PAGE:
Dr. Suzuki taught us not only how to teach and play music with love, but also to live a lifestyle of compassion, innovativeness, and understanding.
Dr. Suzuki once said: “Teaching music is not my main purpose. I want to make good citizens. If children hear fine music from the day of their birth and learn to play it, they develop sensitivity, discipline and endurance. They get a beautiful heart.” Many of us in the Suzuki community have our own stories about how Dr. Suzuki’s message has changed or affected our lives and families. This is a story of how Dr. Suzuki’s dream is still alive and bringing children across the world closer together through music.
¡Viva Suzuki! was created at the Colorado Suzuki Institute in 2001 to collect musical equipment and supplies and distribute them to teacher workshop participants who would take the instruments back to their underserved communities around the world. The idea for the ¡Viva Suzuki! program was kindled when Marcia Fisher, a Suzuki cello teacher in Colorado, was inspired to raise funds to assist Liliana Arboleda, a teacher workshop participant from Cali, Colombia, in buying one used cello for her students back home to share. Thanks to generous donations from the CSI community, Liliana and her sister Claudia, also a Suzuki teacher, left Colorado headed home with four cellos, a violin, and boxes of sheet music and other musical supplies.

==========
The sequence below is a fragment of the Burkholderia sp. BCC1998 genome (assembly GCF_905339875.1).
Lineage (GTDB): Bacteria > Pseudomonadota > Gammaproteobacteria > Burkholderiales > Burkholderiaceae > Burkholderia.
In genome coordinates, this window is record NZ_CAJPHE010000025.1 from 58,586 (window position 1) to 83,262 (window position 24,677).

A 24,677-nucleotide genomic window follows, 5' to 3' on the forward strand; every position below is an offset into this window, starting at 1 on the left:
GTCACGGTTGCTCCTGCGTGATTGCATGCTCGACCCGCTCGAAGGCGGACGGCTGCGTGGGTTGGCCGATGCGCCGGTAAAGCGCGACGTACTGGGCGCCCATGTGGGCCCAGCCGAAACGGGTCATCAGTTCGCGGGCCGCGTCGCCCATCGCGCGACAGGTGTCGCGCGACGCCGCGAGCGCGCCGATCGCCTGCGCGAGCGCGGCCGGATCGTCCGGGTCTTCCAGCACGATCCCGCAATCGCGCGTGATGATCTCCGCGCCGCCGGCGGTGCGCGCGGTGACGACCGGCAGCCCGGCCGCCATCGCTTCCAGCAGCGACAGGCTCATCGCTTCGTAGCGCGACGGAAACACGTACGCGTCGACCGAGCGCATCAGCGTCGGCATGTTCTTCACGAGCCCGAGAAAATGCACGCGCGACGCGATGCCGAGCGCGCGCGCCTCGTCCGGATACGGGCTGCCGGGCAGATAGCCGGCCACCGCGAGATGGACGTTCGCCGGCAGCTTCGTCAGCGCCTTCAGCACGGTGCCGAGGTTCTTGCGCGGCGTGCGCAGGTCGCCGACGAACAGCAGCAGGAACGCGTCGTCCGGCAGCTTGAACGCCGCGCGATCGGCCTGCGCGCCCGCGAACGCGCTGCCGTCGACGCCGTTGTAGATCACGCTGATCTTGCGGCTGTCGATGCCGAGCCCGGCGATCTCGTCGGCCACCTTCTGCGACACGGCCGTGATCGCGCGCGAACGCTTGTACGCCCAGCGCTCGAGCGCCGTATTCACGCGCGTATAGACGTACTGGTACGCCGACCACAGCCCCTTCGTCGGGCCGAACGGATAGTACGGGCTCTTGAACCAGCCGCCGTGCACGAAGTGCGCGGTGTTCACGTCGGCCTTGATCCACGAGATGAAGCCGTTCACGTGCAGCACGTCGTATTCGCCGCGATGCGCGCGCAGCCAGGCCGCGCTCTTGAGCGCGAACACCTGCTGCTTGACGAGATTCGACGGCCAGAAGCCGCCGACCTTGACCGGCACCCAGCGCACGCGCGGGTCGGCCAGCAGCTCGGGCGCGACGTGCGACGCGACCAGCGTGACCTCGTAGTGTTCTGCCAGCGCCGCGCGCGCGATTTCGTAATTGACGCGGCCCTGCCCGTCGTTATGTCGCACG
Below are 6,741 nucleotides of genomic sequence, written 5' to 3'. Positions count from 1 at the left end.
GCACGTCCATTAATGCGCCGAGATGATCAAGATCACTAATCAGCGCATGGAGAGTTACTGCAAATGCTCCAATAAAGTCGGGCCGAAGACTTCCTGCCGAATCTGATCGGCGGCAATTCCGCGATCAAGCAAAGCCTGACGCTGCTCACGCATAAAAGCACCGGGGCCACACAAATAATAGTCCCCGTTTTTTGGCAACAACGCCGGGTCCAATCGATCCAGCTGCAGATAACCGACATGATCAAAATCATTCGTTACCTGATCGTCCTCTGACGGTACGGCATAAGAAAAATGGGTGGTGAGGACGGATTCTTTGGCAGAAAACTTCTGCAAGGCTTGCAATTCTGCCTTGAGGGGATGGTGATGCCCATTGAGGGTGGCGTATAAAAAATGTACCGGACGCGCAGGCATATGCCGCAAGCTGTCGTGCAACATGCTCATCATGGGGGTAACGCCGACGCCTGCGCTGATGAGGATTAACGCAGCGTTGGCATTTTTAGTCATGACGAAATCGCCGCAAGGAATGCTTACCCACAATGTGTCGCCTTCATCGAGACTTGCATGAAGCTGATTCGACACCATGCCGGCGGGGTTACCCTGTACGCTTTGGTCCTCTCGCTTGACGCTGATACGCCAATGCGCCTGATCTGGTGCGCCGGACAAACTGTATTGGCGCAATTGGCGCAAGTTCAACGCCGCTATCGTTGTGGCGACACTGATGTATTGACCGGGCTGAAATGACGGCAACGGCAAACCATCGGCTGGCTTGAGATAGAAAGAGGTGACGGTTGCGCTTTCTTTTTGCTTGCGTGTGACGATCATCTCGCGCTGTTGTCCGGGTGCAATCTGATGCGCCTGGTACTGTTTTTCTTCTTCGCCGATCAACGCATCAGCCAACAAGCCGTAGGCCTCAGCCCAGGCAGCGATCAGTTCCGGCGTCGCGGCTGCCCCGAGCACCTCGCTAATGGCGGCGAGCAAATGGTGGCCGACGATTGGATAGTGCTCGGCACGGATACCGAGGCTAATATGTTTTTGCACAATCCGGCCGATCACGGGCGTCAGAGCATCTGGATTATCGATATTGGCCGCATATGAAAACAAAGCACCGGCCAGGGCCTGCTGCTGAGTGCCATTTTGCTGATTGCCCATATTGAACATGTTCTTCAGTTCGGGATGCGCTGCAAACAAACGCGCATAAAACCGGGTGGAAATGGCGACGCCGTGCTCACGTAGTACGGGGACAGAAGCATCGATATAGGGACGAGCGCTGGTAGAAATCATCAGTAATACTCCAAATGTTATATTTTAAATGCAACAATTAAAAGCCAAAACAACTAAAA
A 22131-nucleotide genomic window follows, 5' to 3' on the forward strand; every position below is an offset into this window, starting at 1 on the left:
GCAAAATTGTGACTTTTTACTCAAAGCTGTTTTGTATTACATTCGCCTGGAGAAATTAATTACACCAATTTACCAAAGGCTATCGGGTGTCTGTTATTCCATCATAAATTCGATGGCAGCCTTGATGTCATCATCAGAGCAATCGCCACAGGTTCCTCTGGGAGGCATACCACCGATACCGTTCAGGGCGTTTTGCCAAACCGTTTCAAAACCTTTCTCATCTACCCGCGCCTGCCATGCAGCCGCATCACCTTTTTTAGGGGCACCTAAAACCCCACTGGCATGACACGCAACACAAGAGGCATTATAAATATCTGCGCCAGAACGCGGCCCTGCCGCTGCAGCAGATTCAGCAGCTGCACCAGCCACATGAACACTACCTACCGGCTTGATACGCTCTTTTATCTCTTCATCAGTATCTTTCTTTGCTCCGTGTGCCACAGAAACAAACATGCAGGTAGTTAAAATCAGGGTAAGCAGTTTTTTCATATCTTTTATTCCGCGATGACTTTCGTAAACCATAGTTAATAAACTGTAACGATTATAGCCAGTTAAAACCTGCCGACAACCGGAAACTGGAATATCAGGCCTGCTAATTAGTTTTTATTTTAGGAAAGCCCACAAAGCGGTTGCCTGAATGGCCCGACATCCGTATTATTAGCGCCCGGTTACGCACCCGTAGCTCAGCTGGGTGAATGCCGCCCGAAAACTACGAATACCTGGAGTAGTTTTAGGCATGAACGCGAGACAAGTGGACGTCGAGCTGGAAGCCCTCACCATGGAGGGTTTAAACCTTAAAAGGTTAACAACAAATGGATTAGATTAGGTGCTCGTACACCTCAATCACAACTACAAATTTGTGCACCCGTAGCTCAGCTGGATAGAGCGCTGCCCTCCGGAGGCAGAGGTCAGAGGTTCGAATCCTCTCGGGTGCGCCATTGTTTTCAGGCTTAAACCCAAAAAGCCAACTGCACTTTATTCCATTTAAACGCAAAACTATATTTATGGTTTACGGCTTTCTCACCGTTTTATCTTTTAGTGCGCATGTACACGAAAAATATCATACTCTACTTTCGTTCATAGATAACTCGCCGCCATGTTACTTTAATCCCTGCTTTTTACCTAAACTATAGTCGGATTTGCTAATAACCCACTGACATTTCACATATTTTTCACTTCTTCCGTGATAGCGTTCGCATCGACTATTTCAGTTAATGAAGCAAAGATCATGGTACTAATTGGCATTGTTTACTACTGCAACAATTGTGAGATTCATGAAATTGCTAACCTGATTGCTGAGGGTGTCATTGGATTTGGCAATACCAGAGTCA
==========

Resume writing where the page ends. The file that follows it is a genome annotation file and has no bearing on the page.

Many Suzuki households accrue instruments, used strings, and sheet music that are no longer used. ¡Viva Suzuki! makes it possible for donors to make a tax-deductible donation of musical instruments and supplies and then finds new homes for these supplies in communities across the world. In January 2012, such an example was unfolding in Greensboro, North Carolina. Colorado Suzuki Institute faculty member Scott Walker realized that his student orchestra at Greensboro Day School would have the opportunity to play new instruments—but what to do with the old ones? Some of the instruments needed repairs, new strings, new bow hair but were surely not worthy of the landfill! Scott contacted Colorado Suzuki Institute and ¡Viva Suzuki! director Gail Seay with the good news that his orchestra class was prepared to donate a number of string instruments to ¡Viva Suzuki! Scott’s students at Greensboro Day School had an instrument packing party where parents, students and teachers got together and packaged their old instruments for shipping.
Instruments from Greensboro Day School’s orchestra that needed repair were sent to the Robertson & Sons Violin Shop in Albuquerque, New Mexico. Don Robertson, president and founder of Roberson & Sons Violin Shop, has had an ongoing relationship with ¡Viva Suzuki! since its inception in 2001, doing his part in making sure that children around the world have the opportunity to make music. Don Robertson generously donates his time and expertise repairing instruments that are donated to ¡Viva Suzuki!